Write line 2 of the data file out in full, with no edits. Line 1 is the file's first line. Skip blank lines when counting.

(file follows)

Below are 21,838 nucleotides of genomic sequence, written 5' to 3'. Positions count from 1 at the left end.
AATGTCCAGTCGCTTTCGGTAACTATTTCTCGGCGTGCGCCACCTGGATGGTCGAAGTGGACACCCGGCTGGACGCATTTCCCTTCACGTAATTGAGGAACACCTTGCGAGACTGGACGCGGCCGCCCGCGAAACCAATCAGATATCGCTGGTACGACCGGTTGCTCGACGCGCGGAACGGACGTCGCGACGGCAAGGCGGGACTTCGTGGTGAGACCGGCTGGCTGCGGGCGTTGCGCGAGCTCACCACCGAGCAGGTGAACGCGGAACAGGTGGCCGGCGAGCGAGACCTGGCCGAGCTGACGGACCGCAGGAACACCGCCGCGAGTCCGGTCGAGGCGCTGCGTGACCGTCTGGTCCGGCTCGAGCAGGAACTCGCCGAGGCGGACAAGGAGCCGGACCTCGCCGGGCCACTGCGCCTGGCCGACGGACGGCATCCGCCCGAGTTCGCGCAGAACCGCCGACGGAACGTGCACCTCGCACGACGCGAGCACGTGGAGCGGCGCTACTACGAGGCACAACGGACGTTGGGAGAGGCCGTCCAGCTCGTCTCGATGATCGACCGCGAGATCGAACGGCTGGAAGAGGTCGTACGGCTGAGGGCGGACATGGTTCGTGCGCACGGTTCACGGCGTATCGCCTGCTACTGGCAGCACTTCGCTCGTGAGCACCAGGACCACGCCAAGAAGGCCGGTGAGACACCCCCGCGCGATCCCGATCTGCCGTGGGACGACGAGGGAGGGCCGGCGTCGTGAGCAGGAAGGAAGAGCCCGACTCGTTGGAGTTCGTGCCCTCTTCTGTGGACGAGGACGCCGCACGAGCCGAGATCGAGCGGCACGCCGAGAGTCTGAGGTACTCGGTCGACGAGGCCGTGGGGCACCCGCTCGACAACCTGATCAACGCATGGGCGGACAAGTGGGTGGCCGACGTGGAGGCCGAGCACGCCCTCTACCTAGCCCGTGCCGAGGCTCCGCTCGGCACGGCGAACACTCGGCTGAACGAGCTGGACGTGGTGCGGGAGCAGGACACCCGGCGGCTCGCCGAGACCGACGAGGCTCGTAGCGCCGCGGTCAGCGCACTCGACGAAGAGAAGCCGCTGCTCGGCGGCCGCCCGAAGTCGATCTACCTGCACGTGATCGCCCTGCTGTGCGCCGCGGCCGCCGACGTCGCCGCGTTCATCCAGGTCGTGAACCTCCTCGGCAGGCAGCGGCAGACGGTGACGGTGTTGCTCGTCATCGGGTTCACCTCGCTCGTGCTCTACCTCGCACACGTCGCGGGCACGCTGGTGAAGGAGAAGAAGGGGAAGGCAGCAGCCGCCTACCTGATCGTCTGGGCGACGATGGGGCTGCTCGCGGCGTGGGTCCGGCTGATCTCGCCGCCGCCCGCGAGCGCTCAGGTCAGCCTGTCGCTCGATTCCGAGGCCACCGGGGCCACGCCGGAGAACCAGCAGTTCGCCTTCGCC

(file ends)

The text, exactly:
AATGTCCAGTCGCTTTCGGTAACTATTTCTCGGCGTGCGCCACCTGGATGGTCGAAGTGGACACCCGGCTGGACGCATTTCCCTTCACGTAATTGAGGAACACCTTGCGAGACTGGACGCGGCCGCCCGCGAAACCAATCAGATATCGCTGGTACGACCGGTTGCTCGACGCGCGGAACGGACGTCGCGACGGCAAGGCGGGACTTCGTGGTGAGACCGGCTGGCTGCGGGCGTTGCGCGAGCTCACCACCGAGCAGGTGAACGCGGAACAGGTGGCCGGCGAGCGAGACCTGGCCGAGCTGACGGACCGCAGGAACACCGCCGCGAGTCCGGTCGAGGCGCTGCGTGACCGTCTGGTCCGGCTCGAGCAGGAACTCGCCGAGGCGGACAAGGAGCCGGACCTCGCCGGGCCACTGCGCCTGGCCGACGGACGGCATCCGCCCGAGTTCGCGCAGAACCGCCGACGGAACGTGCACCTCGCACGACGCGAGCACGTGGAGCGGCGCTACTACGAGGCACAACGGACGTTGGGAGAGGCCGTCCAGCTCGTCTCGATGATCGACCGCGAGATCGAACGGCTGGAAGAGGTCGTACGGCTGAGGGCGGACATGGTTCGTGCGCACGGTTCACGGCGTATCGCCTGCTACTGGCAGCACTTCGCTCGTGAGCACCAGGACCACGCCAAGAAGGCCGGTGAGACACCCCCGCGCGATCCCGATCTGCCGTGGGACGACGAGGGAGGGCCGGCGTCGTGAGCAGGAAGGAAGAGCCCGACTCGTTGGAGTTCGTGCCCTCTTCTGTGGACGAGGACGCCGCACGAGCCGAGATCGAGCGGCACGCCGAGAGTCTGAGGTACTCGGTCGACGAGGCCGTGGGGCACCCGCTCGACAACCTGATCAACGCATGGGCGGACAAGTGGGTGGCCGACGTGGAGGCCGAGCACGCCCTCTACCTAGCCCGTGCCGAGGCTCCGCTCGGCACGGCGAACACTCGGCTGAACGAGCTGGACGTGGTGCGGGAGCAGGACACCCGGCGGCTCGCCGAGACCGACGAGGCTCGTAGCGCCGCGGTCAGCGCACTCGACGAAGAGAAGCCGCTGCTCGGCGGCCGCCCGAAGTCGATCTACCTGCACGTGATCGCCCTGCTGTGCGCCGCGGCCGCCGACGTCGCCGCGTTCATCCAGGTCGTGAACCTCCTCGGCAGGCAGCGGCAGACGGTGACGGTGTTGCTCGTCATCGGGTTCACCTCGCTCGTGCTCTACCTCGCACACGTCGCGGGCACGCTGGTGAAGGAGAAGAAGGGGAAGGCAGCAGCCGCCTACCTGATCGTCTGGGCGACGATGGGGCTGCTCGCGGCGTGGGTCCGGCTGATCTCGCCGCCGCCCGCGAGCGCTCAGGTCAGCCTGTCGCTCGATTCCGAGGCCACCGGGGCCACGCCGGAGAACCAGCAGTTCGCCTTCGCC